Format

Send to

Choose Destination
J Proteome Res. 2014 Nov 7;13(11):4659-67. doi: 10.1021/pr500252r. Epub 2014 Jun 27.

Proteomics of Fuchs' endothelial corneal dystrophy support that the extracellular matrix of Descemet's membrane is disordered.

Author information

1
Department of Molecular Biology and Genetics and ‡Interdisciplinary Nanoscience Center, Aarhus University , 8000 Aarhus, Denmark.

Abstract

Fuchs' endothelial corneal dystrophy (FECD) is a major corneal disorder affecting the innermost part of the cornea, leading to visual impairment. As the morphological changes in FECD are mainly observed in the extracellular matrix of the Descemet's membrane/endothelial layer, we determined the protein profiles of diseased and control tissues using two relative quantitation MS methods. The first quantitation method, based on the areas of the extracted ion chromatograms, quantified the 51 and 48 most abundant proteins of the Descemet's membrane/endothelial layer in patient and control tissues, respectively, of which 10 were significantly regulated. The results indicated that the level of type VIII collagen was unaltered even though the protein previously has been shown to be implicated in familial early-onset forms of the disease. Using the second relative quantitation method, iTRAQ, we identified 22 differentially regulated proteins, many of which are extracellular proteins known to be involved in proper assembly of the basement membrane in other tissues. In total, 26 differentially regulated proteins were identified, of which 6 proteins were regulated in both methods. These results support that the morphological changes observed in FECD are caused in part by an aberrant assembly of the extracellular matrix within the Descemet's membrane/endothelial layer.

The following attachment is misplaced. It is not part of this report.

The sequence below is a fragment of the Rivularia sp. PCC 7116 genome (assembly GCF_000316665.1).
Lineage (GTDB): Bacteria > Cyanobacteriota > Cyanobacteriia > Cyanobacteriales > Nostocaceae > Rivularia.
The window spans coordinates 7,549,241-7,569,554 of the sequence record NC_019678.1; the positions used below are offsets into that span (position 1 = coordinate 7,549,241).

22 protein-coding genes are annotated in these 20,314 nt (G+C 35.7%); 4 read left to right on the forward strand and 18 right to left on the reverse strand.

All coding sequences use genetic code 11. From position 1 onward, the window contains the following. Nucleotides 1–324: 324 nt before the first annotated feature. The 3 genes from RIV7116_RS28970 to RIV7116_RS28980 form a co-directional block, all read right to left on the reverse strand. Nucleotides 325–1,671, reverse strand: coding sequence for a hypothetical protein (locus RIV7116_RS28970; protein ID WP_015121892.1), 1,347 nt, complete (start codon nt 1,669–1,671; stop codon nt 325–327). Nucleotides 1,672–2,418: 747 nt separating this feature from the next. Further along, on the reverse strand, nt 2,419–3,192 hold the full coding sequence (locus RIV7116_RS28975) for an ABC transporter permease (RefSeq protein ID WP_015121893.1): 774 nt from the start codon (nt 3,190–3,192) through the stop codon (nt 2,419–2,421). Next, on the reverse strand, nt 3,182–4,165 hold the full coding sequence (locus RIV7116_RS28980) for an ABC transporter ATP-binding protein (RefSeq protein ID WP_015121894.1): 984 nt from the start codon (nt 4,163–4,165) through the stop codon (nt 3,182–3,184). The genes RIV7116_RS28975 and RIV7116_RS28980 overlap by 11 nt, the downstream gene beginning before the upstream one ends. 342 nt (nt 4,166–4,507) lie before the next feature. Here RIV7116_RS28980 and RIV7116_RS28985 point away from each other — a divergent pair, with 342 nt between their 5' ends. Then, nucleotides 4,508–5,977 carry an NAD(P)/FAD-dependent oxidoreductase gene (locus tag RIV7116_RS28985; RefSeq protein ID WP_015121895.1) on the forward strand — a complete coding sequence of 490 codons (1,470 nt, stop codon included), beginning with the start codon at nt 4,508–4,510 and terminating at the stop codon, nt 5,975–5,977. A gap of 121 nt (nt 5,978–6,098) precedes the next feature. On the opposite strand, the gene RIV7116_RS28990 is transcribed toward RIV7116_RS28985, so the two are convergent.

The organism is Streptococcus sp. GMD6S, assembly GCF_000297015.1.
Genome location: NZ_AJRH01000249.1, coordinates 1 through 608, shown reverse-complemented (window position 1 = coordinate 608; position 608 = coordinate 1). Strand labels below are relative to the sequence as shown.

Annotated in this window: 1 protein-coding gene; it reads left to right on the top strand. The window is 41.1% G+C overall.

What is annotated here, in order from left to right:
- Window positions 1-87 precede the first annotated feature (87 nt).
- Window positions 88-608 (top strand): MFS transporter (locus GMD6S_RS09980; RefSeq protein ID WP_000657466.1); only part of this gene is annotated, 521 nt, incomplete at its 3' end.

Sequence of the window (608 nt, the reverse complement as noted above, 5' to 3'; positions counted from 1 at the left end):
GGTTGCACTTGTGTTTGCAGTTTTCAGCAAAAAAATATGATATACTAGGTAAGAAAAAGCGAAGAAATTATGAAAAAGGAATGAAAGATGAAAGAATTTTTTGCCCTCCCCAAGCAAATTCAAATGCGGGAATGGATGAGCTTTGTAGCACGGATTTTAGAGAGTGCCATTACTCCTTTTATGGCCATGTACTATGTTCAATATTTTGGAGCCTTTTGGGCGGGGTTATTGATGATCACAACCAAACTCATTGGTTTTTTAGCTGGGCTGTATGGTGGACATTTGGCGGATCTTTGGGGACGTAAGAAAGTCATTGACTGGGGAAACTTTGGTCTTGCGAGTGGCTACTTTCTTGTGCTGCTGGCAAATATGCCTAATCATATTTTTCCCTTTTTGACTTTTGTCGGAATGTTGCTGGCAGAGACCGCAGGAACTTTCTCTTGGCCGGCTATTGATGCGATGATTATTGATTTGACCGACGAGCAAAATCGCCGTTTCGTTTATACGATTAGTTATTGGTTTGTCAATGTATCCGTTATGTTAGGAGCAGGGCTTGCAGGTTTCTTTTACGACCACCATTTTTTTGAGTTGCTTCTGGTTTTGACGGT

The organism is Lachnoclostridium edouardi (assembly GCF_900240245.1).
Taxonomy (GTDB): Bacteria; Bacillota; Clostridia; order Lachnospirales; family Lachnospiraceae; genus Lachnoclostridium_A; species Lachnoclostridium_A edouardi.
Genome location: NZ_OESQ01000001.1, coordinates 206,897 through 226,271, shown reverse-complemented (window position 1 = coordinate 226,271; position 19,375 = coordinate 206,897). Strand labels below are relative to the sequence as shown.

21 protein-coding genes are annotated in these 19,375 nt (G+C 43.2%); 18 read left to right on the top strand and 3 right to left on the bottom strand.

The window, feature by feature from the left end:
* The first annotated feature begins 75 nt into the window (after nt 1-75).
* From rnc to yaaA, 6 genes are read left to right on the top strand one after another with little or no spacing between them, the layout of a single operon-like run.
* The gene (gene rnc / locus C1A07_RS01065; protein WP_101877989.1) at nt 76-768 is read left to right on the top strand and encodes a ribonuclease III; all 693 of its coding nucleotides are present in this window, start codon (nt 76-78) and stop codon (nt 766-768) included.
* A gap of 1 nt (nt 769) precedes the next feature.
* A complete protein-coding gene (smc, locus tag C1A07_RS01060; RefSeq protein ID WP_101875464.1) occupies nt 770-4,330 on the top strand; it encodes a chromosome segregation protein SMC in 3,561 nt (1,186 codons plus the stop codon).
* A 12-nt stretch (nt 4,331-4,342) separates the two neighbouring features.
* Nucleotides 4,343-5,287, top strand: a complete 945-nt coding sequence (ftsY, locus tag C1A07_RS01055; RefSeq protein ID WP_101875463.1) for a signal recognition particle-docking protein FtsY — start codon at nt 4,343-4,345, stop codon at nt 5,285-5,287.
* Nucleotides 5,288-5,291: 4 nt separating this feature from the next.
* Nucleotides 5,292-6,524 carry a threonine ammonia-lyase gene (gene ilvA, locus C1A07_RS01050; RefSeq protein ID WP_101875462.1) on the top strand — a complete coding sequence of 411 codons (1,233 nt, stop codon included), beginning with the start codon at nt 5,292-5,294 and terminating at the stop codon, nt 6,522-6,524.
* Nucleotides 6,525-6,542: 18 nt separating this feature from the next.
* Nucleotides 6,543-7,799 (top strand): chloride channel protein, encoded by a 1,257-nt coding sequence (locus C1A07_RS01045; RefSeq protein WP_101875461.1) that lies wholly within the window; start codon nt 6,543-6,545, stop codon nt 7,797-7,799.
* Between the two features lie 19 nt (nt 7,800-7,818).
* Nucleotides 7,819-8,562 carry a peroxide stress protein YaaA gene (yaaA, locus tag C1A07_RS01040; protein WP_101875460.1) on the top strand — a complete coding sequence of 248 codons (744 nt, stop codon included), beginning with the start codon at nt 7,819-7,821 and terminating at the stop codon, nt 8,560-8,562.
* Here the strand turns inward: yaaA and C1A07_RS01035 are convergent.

KEYWORDS:

Descemet’s membrane; Fuchs’ endothelial corneal dystrophy; cornea; extracted ion chromatogram; iTRAQ

PMID:
24846694
PMCID:
PMC4227554
DOI:
10.1021/pr500252r
[Indexed for MEDLINE]
Free PMC Article

Supplemental Content

Full text links

Icon for American Chemical Society Icon for PubMed Central
Loading ...
Support Center